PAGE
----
Your company qualifies for this additional rebate upon successful completion of each learnership.
- Description: Preferential Procurement is a sub-element that falls under the Enterprise and Supplier Development element on the Amended Broad-Based Black Economic Empowerment (B-BBEE) scorecard and can no longer be dealt with indifferently. It is part of the Priority Elements, and the 40% sub-minimum is also applicable to the Procurement indicator on the scorecard. This implies that at least 10 out of the 25 points available on a Generic Scorecard needs to be obtained to ensure that your entity is not discounted a level. A decent score for Preferential Procurement can make the difference between compliance and non-compliance.
- Unlike Skills Development, Enterprise Development, Supplier Development and Socio-Economic Development, no additional expenses need be incurred to claim points for Preferential Procurement – the entity must monitor the amount spent with suppliers as well as monitor their suppliers’ B-BBEE compliance to ensure that they also adhere to B-BBEE legislation.
- In terms of the Revised Codes of Good Practice, Preferential Procurement as part of the broader Enterprise and Supplier Development element is a Priority Element for generic entities. Qualifying Small Enterprise (QSE) entities may choose between Enterprise and Supplier Development or Skills Development as a Priority Element.
- Preferential Procurement is a positive and obtainable element to become Broad-Based Black Economic Empowerment (B-BBEE) compliant.
- Procurement drives transformation throughout the economy and encourages suppliers to become BEE compliant.
- Procurement is the driving force used to spread BEE in the industry.
- Procurement creates Enterprise Development.
- Procurement boosts the economy.
- As procurement expenditure naturally occurs within an entity no additional expenses are typically necessary other than driving transformation via supplier compliance.
Enterprise Development (ED)
- Description: Enterprise Development (ED) is defined as: “the act of investing time and capital in helping people establish, expand or improve businesses. Enterprise development helps people to earn a living; it helps them out of poverty; and it leads to long-term economic growth for themselves, their families and their communities.”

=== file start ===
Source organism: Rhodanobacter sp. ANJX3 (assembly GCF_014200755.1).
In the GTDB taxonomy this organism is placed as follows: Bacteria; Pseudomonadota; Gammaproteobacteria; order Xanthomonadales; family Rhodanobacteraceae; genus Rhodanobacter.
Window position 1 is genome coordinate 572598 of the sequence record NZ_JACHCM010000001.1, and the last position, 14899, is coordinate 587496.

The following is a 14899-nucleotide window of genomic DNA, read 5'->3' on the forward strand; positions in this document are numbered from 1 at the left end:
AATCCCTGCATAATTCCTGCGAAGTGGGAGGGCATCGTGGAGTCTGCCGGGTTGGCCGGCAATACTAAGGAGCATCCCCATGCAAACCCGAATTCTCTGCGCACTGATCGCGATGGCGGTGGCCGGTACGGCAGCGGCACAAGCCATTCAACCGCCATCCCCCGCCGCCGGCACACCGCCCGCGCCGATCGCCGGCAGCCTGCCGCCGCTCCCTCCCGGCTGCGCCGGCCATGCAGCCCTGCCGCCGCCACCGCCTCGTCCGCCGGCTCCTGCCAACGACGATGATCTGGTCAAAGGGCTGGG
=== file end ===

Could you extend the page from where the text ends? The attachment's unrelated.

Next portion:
- Exempt Micro Enterprises (EMEs) and Start-Ups are automatically recognised as Empowering Suppliers.
Some examples of ED services we can provide:
- Provision of training or mentoring by suitably qualified entities or individuals to SMME’s which will assist the SMME’s to increase their operational or financial capacity.
- Investments in beneficiary entities (SMME’s).
- Loans made to beneficiary entities.
- Empowerment of Entrepreneurs.
- Access to improved B-BBEE points.
- Improve your Enterprise Development score.
- No administrative cost.
Socio-Economic Development (SED)
Description: Socio-Economic Development (SED) contributions are any monetary or non-monetary contribution implemented for individuals (natural individual or group of natural individuals) or communities, where at least 75% of the beneficiaries are classified as black people in terms of race.
The objective of SED contributions is the promotion of sustainable access for beneficiaries to the economy.
SED contributions can be in the following forms:
- Grant contributions
- Offering discounts
- Covering overheads or direct costs
- Providing professional services at no cost
- Providing professional services at a discounted rate
To claim points, the beneficiary must provide the entity with a letter acknowledging receipt of the contribution, declaring that the beneficiaries are at least 75% black as defined by the Codes of Good Practice and that the full contribution was allocated to these black beneficiaries. All contributions need to be proved by providing the proof of payment and an Article 18A receipt.
A competent third party must also provide confirmation of the percentage of black beneficiaries who benefited from the contribution. The third-party confirmation can be provided by, for instance, the auditor of the organisation.
- Access to improved B-BBEE points.
- Improve your Socio-Economic Development score.
- Empowerment of Entrepreneurs.